None of that proves what happened in this case. But I belabor it to emphasize a possible disconnect between military and civilian flying cultures suggested by this reader’s letter. This highly experienced Air Force pilot seems to assume that since the F-16 pilot was on a practice-instrument approach, the legal, normal civilian traffic sharing the space wasn’t his concern, and he didn’t have to be on the lookout for it. Civilian aviators, by contrast, would assume that in visual conditions, everyone shared the responsibility to “see and avoid.”

Intentions. The pilot-reader says that the F-16 pilot in this tragedy did not go out intending to kill anyone. Of course he didn’t. When he headed off for Martha’s Vineyard, John F. Kennedy Jr. did not intend to kill himself and his family members. No one involved in a genuine accident (as opposed to a disguised suicide) in a car, boat, airplane, climbing expedition, or other circumstance started the day intending to do harm. But when harm gets done, we try to understand why.

My heart goes out to this skilled Air Force pilot and all affected by this tragedy, as well as to the families of the people in the Cessna. Without concluding anything about the cause of this tragedy, the point of the investigation is to understand how it could have come about. And it respects rather than impugns the professionalism of the Air Force to want to understand what went wrong.


Just as I was about to post this, a note came in from another reader. It bears on a possible civilian-military difference in outlook

As a private pilot with 50 years experience, may I offer a comment on this tragedy?

This F16 pilot was practicing instrument approaches, which means he likely had his head down to follow the instruments on the panel. Yet he was doing this in visual conditions, in which other aircraft would likely be flying without contact with ATC (air traffic control), nor would that contact be required.

I have done this many times, always with a qualified safety safety pilot along, to keep his head outside to spot other aircraft while I concentrated on the instruments. The F16 only has ONE SEAT.  

What's wrong with this picture?  Why is this never mentioned in the news accounts?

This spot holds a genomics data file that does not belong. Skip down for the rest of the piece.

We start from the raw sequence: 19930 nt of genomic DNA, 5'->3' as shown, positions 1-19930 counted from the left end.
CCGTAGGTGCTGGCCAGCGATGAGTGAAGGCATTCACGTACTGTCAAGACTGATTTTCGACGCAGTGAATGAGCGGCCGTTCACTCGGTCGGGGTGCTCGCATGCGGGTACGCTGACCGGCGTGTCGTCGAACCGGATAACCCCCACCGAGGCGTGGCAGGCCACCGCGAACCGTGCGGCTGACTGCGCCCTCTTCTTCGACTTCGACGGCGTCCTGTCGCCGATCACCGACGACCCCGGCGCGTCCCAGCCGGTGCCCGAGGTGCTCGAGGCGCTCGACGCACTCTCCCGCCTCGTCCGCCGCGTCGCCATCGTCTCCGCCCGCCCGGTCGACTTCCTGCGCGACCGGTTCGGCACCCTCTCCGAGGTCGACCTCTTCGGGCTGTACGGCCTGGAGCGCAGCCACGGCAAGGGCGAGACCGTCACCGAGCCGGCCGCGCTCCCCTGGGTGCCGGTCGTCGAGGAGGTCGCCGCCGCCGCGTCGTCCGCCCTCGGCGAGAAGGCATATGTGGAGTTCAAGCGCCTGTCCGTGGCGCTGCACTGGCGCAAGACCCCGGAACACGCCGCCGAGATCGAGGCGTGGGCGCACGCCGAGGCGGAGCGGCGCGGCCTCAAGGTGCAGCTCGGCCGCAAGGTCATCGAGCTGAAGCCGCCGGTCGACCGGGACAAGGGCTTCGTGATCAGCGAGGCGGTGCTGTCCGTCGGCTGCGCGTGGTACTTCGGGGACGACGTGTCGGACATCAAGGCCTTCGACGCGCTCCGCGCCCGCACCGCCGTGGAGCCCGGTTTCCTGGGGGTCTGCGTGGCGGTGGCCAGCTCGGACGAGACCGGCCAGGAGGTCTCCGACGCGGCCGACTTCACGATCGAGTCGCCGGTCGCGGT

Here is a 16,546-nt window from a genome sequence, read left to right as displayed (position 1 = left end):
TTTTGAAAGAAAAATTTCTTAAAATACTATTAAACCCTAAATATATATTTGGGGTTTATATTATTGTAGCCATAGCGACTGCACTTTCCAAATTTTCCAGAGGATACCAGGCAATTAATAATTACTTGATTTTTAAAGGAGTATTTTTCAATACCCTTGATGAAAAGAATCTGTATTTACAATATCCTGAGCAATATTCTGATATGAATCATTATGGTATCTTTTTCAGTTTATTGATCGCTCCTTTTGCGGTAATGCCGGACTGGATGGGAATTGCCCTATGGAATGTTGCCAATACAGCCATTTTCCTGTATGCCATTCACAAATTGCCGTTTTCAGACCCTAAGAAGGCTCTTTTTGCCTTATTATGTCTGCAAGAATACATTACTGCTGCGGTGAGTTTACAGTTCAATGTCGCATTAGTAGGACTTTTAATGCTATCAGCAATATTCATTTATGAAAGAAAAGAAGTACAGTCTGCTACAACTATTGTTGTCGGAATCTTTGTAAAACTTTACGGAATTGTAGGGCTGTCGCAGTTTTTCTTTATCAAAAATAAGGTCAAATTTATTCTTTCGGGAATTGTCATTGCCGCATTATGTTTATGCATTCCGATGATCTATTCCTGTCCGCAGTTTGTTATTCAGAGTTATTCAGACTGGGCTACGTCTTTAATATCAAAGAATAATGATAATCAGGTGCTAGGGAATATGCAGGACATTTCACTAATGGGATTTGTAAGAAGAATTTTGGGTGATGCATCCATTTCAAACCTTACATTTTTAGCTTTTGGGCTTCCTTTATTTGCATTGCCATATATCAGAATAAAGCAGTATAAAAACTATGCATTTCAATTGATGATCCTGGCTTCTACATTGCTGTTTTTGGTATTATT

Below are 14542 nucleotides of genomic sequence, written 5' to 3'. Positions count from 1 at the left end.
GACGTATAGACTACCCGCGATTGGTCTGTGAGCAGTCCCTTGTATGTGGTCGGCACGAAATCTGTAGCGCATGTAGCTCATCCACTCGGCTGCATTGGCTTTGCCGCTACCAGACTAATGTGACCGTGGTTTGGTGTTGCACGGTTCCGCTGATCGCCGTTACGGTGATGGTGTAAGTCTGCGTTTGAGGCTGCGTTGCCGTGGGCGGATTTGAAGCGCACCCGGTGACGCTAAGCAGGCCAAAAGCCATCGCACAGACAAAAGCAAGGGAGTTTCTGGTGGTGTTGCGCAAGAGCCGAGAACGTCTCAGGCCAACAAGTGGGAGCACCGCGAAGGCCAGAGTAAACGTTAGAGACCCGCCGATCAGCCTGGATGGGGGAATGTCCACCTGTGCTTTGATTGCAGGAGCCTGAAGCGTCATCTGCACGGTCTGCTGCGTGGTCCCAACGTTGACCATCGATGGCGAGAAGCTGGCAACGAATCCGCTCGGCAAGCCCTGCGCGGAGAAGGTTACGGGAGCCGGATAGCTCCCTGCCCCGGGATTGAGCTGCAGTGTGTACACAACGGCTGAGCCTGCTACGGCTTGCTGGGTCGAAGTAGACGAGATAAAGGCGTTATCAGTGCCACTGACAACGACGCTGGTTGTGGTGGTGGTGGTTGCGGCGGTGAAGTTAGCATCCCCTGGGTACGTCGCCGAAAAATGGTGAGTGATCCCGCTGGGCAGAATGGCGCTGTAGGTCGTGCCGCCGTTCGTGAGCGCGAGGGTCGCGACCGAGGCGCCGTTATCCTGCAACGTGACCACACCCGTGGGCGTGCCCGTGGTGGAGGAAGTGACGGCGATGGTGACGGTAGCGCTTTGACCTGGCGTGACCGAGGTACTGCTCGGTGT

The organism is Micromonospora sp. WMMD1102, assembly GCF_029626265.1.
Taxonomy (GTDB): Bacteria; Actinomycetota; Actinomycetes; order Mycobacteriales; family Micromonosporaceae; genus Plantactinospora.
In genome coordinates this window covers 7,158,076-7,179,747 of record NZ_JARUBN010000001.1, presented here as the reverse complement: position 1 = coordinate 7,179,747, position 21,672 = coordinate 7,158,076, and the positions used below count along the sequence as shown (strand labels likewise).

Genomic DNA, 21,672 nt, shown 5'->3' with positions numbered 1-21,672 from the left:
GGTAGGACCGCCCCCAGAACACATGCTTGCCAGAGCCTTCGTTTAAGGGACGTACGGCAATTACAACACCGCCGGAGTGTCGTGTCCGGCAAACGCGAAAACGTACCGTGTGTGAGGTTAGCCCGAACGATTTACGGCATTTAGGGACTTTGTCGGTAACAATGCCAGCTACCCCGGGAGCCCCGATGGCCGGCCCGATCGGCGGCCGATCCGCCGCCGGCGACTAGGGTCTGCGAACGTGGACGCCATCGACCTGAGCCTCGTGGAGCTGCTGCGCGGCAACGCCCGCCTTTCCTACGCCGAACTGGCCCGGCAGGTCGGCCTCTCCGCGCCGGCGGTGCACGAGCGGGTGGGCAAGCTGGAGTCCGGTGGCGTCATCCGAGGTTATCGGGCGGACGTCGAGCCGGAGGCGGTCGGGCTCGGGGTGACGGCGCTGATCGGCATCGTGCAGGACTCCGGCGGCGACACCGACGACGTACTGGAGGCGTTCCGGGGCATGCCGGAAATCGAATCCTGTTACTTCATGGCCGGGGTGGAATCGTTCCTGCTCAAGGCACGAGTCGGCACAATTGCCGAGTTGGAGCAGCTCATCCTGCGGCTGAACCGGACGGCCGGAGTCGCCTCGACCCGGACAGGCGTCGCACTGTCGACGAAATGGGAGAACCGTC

You may refer to an excerpt from the FAA AIM (airman's information manual). See the parts in bold.

Practice Instrument Approaches 4-3-21.

  1. Various air traffic incidents have indicated the necessity for adoption of measures to achieve more organized and controlled operations where practice instrument approaches are conducted. Practice instrument approaches are considered to be instrument approaches made by either a VFR aircraft not on an IFR flight plan or an aircraft on an IFR flight plan. To achieve this and thereby enhance air safety, it is Air Traffic's policy to provide for separation of such operations at locations where approach control facilities are located and, as resources permit, at certain other locations served by ARTCCs or parent approach control facilities. Pilot requests to practice instrument approaches may be approved by ATC subject to traffic and workload conditions. Pilots should anticipate that in some instances the controller may find it necessary to deny approval or withdraw previous approval when traffic conditions warrant. It must be clearly understood, however, that even though the controller may be providing separation, pilots on VFR flight plans are required to comply with basic VFR weather minimums (14 CFR Section 91.155). Application of ATC procedures or any action taken by the controller to avoid traffic conflictions does not relieve IFR and VFR pilots of their responsibility to see-and-avoid other traffic while operating in VFR conditions (14 CFR Section 91.113)...
  1. Pilots conducting practice instrument approaches should be particularly alert for other aircraft operating in the local traffic pattern or in proximity to the airport.

This was a tragedy, and eventually the NTSB will do its best to explain why and how it happened. It’s possible that a factor I mentioned in the initial dispatch, a gap between military and civilian understandings of how they share the sky, will play its part. It’s also possible that the investigation will rule this out. We await the findings and lessons.